Fredrik Schjesvold, MD, Ph.D. from Oslo Myeloma Center, Oslo University Hospital and KG Jebsen Center for B Cell Malignancies, University of Oslo, Oslo, Norway speaks about the ASH 2020 abstract - 1411 Isatuximab Plus Pomalidomide and Dexamethasone in Frail Patients with Relapsed/Refractory Multiple Myeloma: Icaria-MM Subgroup Analysis.
Multiple myeloma (MM) is a neoplastic disorder with a median age at diagnosis of 69 years that usually affects elderly patients (pts). Elderly pts are a heterogeneous group ranging from very delicate to exceptionally balanced with fitness. In many physiological processes, frailty is a condition of gradual deterioration, leading to reduced resistance to stressors, such as cancer and its treatment. Isatuximab (Isa), a monoclonal CD38 antibody, is approved in conjunction with pomalidomide and dexamethasone (Pd) for the treatment of adult relapsed/refractory MM pts (RRMM) who have undergone at least two prior therapies, including lenalidomide and a proteasome inhibitor, in the United States, the European Union, Canada, Australia, Switzerland, and Japan (PI). The ICARIA-MM Phase 3 (NCT02990338) analysis demonstrated the efficacy and protection of Isa-Pd in RRMM pts. With Isa-Pd vs Pd, progression-free survival (PFS) was greatly enhanced, and it was 11.4 vs 4.5 months (HR 0.48; 95 percent CI 0.24–0.95) in older pts ⁇ 75 years. To examine the influence of frailty on clinical outcomes and toxicity in pts receiving Isa-Pd vs. those receiving Pd, this post hoc study used a frailty score derived from pt baseline characteristics.
A total of 307 pts (154 Isa-Pd, 153 Pd) were randomized, receiving ~2 prior lines, including lenalidomide and a PI. For the first 4 weeks and then every 2 weeks thereafter the Isa-Pd arm received Isa 10 mg/kg intravenously regularly. Recommended doses of Pd were received by both arms. Therapy continued until the worsening of the disease or undesirable adverse events (AEs). Baseline frailty scores were calculated on the basis of age, updated Charlson Comorbidity Index ([CCI], calculated using the medical history reported on baseline physical examination), and performance status of the Eastern Cooperative Oncology Group (ECOG). Pts were omitted from the study with no available medical history. Pts were graded as fit, intermediate or weak, respectively, with frailty score sums of 0, 1, or ⁇ 2.
28.0 percent fragile (31.2 percent Isa-Pd vs 24.9 percent Pd) and 69.4 percent fit/intermediate pts were the total ICARIA-MM population (2.6 percent missing). At baseline, in Isa-Pd vs Pd, the median (range) age in years in frail and fit/intermediate pts was 76 (56-83) vs 75 (55-86) and 65 (36-80) vs 64 (41-80). Median PFS was 9.0 vs 4.5 months (HR 0.81; 95 percent CI 0.45–1.48; p=0.4928) and 12.7 vs 7.4 months (HR 0.49; 95 percent CI 0.33–0.73; p=0.0004) in Isa-Pd vs Pd, respectively, in fragile and fit/intermediate pts (Figure A). Median overall survival (OS) was not achieved (Figure B); in weak and fit/intermediate pts, the likelihood of OS at 12 months was 66.9 percent (95 percent CI 0.51–0.79) vs 58.8 percent (95 percent CI 0.41–0.73) and 75.0 percent (95 percent CI 0.65–0.83) vs 64.5 percent (95 percent CI 0.54–0.73) in Isa-Pd vs Pd, respectively. In weak and fit/intermediate pts, the overall response rate was 52.1 percent vs 34.2 percent (p=0.0476) and 66.3 percent vs 35.7 percent (p<0.0001) in Isa-Pd vs Pd. In weak and fit/intermediate pts, the very strong partial answer rate was 29.2 percent vs 2.6 percent (p=0.0013) and 34.7 percent vs 10.7 percent (p<0.0001) in Isa-Pd vs Pd. For weak and fit/intermediate pts treated with Isa-Pd vs Pd, a longer treatment period was observed, with a median (range) a number of cycles beginning from 9.5 (1-18) vs 5.5 (1-17) and 10.0 (1-19) vs 6.0 (1-18) cycles, respectively. For fragile and fit/intermediate pts, the median (range) exposure period was 40.8 (1.3-75.1) vs 22.1 (1.6-69.0) and 41.6 (4.0-76.7) vs 24.0 (1.0-73.7) weeks, respectively. Grade 3 and any Grade 5 treatment-emergent AEs (TEAEs) among frail pts occurred in 91.7 percent and 10.4 percent pts, with Isa-Pd vs 80.6 percent and 11.1 percent, with Pd, respectively. 8.3 percent and 41.7 percent discontinued care due to AEs and progressive disease among fragile pts treated with Isa-Pd, respectively compared with 16.7 percent and 58.3 percent of patients treated with Pd. Neutropenia (50.0 percent vs 38.9 percent), diarrhea (33.3 percent vs 27.8 percent), infusion reactions (31.3 percent vs 0 percent), upper respiratory tract infection (25.0 percent vs 8.3 percent), and bronchitis were the most common TEAEs in fragile Isa-Pd and Pd treated patients, respectively (27.1 percent vs 11.1 percent ).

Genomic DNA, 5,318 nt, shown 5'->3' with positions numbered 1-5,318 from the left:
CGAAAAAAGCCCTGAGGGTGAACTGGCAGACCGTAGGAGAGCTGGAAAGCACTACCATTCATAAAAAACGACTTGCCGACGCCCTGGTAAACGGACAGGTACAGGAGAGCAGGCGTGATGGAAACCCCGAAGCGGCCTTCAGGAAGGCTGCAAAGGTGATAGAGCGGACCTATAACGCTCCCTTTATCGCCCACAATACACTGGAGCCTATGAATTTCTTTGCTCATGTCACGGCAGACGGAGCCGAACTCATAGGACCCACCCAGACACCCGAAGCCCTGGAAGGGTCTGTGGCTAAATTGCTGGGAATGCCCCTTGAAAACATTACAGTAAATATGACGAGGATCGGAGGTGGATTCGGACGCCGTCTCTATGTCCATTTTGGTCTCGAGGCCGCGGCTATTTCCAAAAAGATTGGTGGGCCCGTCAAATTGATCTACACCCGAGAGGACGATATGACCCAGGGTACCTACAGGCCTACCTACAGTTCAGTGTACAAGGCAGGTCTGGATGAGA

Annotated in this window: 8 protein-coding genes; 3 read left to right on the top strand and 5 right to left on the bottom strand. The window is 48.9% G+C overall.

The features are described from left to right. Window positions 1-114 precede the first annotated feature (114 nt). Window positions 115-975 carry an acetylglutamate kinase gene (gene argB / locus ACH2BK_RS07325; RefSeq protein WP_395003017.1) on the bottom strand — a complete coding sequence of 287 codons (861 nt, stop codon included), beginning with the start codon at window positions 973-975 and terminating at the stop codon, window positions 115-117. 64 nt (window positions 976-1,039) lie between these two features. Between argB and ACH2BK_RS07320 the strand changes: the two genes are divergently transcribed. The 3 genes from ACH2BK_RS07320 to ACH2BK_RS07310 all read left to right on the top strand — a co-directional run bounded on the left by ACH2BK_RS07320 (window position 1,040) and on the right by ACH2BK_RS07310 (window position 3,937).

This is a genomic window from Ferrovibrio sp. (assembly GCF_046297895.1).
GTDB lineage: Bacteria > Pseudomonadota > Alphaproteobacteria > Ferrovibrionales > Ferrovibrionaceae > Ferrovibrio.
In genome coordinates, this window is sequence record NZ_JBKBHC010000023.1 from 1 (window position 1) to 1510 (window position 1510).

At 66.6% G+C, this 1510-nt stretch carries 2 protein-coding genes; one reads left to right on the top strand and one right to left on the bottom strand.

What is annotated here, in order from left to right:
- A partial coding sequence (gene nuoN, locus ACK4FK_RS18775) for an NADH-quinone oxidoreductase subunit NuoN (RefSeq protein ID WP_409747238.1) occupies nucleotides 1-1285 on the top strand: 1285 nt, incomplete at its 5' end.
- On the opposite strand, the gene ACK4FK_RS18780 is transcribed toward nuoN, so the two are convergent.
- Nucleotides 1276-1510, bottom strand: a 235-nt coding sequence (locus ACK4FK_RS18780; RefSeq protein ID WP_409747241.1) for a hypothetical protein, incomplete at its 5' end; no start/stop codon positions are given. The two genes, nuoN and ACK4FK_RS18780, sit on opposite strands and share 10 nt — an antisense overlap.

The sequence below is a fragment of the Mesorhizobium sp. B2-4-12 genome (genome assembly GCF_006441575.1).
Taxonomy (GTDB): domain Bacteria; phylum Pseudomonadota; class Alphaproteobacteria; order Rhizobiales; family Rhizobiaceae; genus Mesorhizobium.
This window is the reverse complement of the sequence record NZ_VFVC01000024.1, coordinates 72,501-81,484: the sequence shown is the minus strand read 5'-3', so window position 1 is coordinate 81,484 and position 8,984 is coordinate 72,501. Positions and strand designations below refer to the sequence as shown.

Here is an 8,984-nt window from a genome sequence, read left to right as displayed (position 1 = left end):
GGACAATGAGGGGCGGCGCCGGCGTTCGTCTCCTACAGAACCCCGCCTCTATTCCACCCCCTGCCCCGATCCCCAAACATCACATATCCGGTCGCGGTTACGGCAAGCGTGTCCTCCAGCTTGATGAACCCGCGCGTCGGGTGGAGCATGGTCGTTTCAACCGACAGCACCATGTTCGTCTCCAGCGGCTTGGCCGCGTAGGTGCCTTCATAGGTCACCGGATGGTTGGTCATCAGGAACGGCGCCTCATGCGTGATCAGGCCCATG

The tumor response, long-term gain, and safety profile of fragile pts treated with Isa-Pd are consistent with the general population of the ICARIA-MM study and the elderly subgroup review. Fewer vulnerable patients have discontinued Isa-Pd versus Pd, further endorsing the value of Isa-Pd therapy for frail pts with RRMM.